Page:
“If the platform does not show any effort to help agents discern accurate content from inaccurate, i.e., uses a no-intervention mechanism, significant reduction in engagement can be expected,” Candogan and Drakopoulos write.
The research suggests that providing different messages about a post’s veracity to different types of users can help maximize engagement while significantly reducing fake news. The researchers identify two types of users: central users, who are connected to many friends or followers, and noncentral users, who are connected to fewer. For noncentral users, the pleasure they derive from clicking on the same things as their friends is more likely to be outweighed by a fear of engaging with misinformation. Therefore a platform can achieve high engagement levels by discouraging noncentral users from engaging with possibly inaccurate content while being more hands-off with the rest. On the other hand, platforms that make minimizing misinformation a top priority may find it beneficial to steer both types of users away from inaccurate content.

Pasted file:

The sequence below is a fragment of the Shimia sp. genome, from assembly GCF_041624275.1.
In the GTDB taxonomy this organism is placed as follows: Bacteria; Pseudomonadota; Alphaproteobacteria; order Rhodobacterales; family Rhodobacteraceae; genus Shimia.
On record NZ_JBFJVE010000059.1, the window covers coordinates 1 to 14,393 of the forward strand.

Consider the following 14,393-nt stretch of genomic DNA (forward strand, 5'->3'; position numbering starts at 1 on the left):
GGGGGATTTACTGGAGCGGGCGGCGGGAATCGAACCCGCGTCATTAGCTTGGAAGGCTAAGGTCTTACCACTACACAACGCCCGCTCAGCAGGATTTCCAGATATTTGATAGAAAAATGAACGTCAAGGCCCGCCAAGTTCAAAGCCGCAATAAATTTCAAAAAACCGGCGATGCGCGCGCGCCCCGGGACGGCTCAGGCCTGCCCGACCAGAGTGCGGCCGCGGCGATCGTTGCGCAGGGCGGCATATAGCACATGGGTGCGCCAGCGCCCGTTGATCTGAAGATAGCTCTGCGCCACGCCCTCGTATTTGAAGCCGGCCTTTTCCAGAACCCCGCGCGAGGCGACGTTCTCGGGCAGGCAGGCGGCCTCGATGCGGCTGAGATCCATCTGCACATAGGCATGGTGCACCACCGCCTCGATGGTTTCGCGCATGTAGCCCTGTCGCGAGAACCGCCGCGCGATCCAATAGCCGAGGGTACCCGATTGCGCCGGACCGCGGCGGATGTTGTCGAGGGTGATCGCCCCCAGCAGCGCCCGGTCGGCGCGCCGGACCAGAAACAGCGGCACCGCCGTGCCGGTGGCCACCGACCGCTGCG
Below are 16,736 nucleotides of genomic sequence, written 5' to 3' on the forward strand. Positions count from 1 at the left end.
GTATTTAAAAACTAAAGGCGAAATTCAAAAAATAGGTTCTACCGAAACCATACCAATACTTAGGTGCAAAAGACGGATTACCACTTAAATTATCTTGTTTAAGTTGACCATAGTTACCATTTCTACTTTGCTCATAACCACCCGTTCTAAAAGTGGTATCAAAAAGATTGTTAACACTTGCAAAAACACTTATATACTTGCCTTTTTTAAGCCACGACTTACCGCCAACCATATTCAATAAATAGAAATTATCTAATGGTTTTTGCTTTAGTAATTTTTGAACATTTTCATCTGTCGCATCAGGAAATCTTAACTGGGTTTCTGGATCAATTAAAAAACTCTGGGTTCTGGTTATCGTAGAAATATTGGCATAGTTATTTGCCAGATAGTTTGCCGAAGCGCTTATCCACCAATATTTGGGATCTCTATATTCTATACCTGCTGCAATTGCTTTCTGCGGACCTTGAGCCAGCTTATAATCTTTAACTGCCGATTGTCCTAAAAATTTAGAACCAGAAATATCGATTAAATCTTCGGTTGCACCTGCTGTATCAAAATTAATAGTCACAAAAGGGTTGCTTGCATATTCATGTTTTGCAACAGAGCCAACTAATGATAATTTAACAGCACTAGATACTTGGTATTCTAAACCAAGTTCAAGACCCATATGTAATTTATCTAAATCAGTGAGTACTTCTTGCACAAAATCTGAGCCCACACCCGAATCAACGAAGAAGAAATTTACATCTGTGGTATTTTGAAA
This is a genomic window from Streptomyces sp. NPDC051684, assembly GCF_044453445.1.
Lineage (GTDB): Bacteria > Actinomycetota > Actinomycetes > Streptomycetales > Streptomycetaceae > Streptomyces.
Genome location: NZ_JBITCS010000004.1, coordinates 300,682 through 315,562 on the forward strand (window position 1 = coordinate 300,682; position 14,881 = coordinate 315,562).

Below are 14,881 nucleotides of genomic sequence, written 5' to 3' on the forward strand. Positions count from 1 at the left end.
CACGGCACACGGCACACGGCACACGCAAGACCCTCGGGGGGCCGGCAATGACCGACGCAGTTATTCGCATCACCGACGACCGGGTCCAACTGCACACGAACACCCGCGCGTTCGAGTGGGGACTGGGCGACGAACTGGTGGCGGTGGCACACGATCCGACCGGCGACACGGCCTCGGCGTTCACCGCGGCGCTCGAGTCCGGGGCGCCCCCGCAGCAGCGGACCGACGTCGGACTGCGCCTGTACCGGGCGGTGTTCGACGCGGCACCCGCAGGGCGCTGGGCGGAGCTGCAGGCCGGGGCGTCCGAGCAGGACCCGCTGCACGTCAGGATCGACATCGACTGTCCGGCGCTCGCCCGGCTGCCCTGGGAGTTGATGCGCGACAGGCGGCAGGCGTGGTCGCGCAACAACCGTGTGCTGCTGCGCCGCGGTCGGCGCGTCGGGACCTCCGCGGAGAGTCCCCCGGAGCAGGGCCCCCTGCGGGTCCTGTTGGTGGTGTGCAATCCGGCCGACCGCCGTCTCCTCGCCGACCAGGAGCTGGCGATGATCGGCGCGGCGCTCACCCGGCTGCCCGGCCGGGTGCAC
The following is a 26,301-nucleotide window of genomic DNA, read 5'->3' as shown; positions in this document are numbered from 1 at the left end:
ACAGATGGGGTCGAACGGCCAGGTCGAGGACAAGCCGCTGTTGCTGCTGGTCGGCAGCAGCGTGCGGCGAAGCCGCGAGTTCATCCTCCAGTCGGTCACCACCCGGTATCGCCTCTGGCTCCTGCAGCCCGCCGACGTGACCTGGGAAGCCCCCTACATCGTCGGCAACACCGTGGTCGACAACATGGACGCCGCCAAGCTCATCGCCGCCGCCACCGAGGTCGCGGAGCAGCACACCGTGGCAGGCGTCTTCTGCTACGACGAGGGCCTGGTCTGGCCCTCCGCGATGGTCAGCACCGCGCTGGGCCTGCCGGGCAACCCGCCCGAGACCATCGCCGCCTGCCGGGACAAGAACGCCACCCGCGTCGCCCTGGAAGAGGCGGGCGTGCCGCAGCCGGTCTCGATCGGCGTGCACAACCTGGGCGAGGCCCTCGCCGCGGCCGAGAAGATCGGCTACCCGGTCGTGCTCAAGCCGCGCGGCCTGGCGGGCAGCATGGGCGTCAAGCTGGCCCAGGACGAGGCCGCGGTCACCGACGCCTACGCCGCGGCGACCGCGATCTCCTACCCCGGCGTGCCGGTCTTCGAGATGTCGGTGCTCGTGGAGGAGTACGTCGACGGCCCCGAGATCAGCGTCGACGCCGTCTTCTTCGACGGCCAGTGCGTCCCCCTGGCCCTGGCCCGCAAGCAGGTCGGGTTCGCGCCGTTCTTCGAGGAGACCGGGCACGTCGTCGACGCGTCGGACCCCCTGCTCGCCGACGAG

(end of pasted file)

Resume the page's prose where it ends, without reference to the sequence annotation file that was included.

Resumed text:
The Equation: How to signal fake news on social media
Candogan and Drakopoulos argue that companies need not bother with such distinctions if users of a network tend to have a similar number of connections. But in highly heterogeneous systems, in which users have personal networks of widely varying size, the warning levels can have a significant impact on engagement, according to the researchers.
This would apply to Facebook, where the average user has 338 friends and the median has just 200, according to the company. Twitter is even more extreme. One analyst estimated in 2013 that the median Twitter user had just one follower, compared with millions for pop star Beyoncé and US President Donald Trump.
A limitation of the research is the models’ assumption that the people using social networks and the algorithms running them know whether posts are true, false, or shaded somewhere in between. “This assumption is an approximation to reality, where a platform potentially has a more accurate estimate of the error than the agents,” Candogan and Drakopoulos write.
They suggest that further studies might look into trade-offs between promoting truth and promoting engagement in a dystopic scenario: where no one—neither networks nor users—knows what news is fake and what is real.
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